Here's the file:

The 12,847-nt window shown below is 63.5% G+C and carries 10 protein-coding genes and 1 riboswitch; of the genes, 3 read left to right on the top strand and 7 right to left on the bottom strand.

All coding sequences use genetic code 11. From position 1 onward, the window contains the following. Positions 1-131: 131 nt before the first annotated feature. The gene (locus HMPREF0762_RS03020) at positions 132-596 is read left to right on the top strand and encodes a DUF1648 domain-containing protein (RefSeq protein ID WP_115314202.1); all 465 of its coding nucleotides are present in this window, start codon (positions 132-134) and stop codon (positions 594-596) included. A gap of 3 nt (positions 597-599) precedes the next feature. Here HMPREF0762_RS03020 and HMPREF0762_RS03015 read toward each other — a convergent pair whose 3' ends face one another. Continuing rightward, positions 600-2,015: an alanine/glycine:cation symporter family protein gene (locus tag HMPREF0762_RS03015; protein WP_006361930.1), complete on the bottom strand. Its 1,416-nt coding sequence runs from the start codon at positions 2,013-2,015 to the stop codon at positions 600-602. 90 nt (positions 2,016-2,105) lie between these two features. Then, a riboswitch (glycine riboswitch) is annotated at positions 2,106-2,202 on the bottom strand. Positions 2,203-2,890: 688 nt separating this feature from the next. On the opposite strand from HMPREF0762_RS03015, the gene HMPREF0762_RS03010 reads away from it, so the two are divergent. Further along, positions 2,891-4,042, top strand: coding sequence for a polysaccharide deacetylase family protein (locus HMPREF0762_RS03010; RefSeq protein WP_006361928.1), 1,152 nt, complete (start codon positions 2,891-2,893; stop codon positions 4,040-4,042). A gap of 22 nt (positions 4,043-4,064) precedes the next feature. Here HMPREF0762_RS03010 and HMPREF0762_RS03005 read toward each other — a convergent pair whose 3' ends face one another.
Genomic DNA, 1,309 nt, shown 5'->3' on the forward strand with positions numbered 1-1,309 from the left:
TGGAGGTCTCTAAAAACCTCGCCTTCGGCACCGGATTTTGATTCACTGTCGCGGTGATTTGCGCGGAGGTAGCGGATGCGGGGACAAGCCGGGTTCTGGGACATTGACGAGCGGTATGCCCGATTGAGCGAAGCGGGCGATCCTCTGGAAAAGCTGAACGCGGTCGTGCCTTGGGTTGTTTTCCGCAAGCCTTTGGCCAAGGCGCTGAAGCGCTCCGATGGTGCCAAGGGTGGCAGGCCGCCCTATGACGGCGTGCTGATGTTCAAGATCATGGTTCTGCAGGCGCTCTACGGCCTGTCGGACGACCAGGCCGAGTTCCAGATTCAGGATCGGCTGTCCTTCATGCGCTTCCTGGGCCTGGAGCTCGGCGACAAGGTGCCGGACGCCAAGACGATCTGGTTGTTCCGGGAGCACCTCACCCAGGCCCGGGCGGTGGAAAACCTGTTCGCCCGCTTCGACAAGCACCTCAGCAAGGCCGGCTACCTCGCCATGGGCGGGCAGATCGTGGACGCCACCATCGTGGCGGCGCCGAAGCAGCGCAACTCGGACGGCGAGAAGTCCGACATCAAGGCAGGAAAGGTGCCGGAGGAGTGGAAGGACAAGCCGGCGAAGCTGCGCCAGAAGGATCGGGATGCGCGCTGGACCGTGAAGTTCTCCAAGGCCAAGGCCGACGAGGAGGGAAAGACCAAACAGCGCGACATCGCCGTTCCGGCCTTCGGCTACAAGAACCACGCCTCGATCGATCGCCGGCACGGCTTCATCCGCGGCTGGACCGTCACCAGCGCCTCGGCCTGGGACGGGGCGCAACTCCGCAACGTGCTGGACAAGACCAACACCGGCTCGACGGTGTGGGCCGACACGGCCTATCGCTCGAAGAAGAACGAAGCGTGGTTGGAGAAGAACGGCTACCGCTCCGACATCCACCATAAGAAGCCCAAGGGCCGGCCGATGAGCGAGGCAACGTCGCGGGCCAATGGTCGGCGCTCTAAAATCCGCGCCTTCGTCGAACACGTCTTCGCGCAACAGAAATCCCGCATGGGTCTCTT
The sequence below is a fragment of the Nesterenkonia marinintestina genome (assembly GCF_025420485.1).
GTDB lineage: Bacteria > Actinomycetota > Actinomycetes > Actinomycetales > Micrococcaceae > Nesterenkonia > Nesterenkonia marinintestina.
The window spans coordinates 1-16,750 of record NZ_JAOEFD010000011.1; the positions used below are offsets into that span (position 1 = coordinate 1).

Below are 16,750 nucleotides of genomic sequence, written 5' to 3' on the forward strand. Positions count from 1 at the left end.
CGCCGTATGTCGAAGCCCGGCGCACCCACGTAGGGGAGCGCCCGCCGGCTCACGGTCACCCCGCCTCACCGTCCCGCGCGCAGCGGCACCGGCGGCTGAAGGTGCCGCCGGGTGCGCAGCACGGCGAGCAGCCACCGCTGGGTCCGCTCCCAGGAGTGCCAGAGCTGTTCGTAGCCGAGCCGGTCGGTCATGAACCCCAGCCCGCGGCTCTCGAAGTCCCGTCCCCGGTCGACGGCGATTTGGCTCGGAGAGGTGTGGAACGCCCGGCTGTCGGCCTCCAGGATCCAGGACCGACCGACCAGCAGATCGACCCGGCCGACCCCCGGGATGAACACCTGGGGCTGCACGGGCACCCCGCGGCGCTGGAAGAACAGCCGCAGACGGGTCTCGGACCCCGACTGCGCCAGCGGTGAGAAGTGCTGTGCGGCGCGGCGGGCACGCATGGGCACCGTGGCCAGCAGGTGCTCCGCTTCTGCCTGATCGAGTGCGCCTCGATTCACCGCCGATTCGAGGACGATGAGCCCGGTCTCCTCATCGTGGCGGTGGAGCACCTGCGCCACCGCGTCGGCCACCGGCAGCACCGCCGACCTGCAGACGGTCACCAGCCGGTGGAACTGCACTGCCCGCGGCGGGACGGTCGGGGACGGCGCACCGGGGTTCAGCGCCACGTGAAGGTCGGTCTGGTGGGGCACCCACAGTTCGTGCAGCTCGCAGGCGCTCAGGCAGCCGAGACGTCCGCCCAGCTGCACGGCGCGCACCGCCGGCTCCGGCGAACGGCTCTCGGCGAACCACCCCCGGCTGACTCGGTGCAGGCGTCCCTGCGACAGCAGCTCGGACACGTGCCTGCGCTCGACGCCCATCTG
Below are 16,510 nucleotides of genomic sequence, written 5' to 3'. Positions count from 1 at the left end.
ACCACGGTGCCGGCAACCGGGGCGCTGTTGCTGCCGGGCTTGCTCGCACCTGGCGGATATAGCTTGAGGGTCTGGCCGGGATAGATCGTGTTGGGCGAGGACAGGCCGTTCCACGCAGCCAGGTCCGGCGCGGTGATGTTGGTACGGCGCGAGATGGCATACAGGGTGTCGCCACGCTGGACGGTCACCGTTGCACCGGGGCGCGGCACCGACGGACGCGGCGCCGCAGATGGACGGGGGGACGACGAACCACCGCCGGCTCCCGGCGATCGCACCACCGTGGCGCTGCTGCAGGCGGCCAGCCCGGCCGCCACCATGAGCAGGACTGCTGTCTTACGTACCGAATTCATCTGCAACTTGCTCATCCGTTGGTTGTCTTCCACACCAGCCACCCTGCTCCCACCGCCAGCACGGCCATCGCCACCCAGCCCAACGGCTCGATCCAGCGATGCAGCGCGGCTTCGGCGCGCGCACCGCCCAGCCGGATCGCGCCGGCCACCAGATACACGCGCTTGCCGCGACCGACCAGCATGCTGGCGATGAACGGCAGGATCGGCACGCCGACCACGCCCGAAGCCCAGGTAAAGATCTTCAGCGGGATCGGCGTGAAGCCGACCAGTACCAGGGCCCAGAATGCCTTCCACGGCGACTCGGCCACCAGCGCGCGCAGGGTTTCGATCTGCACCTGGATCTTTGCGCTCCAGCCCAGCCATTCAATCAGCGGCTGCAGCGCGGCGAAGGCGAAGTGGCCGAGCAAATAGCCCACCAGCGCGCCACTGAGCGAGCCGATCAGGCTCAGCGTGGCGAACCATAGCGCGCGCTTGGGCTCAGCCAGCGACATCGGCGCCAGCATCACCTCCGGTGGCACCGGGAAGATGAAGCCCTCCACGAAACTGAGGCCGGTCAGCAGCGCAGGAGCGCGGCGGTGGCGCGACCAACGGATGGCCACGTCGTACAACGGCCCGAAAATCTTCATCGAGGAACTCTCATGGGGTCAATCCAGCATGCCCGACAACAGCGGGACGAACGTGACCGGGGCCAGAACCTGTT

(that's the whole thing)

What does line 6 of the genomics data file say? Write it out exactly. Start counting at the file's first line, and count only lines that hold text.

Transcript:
GTDB lineage: Bacteria > Actinomycetota > Actinomycetes > Actinomycetales > Micrococcaceae > Nesterenkonia > Nesterenkonia marinintestina.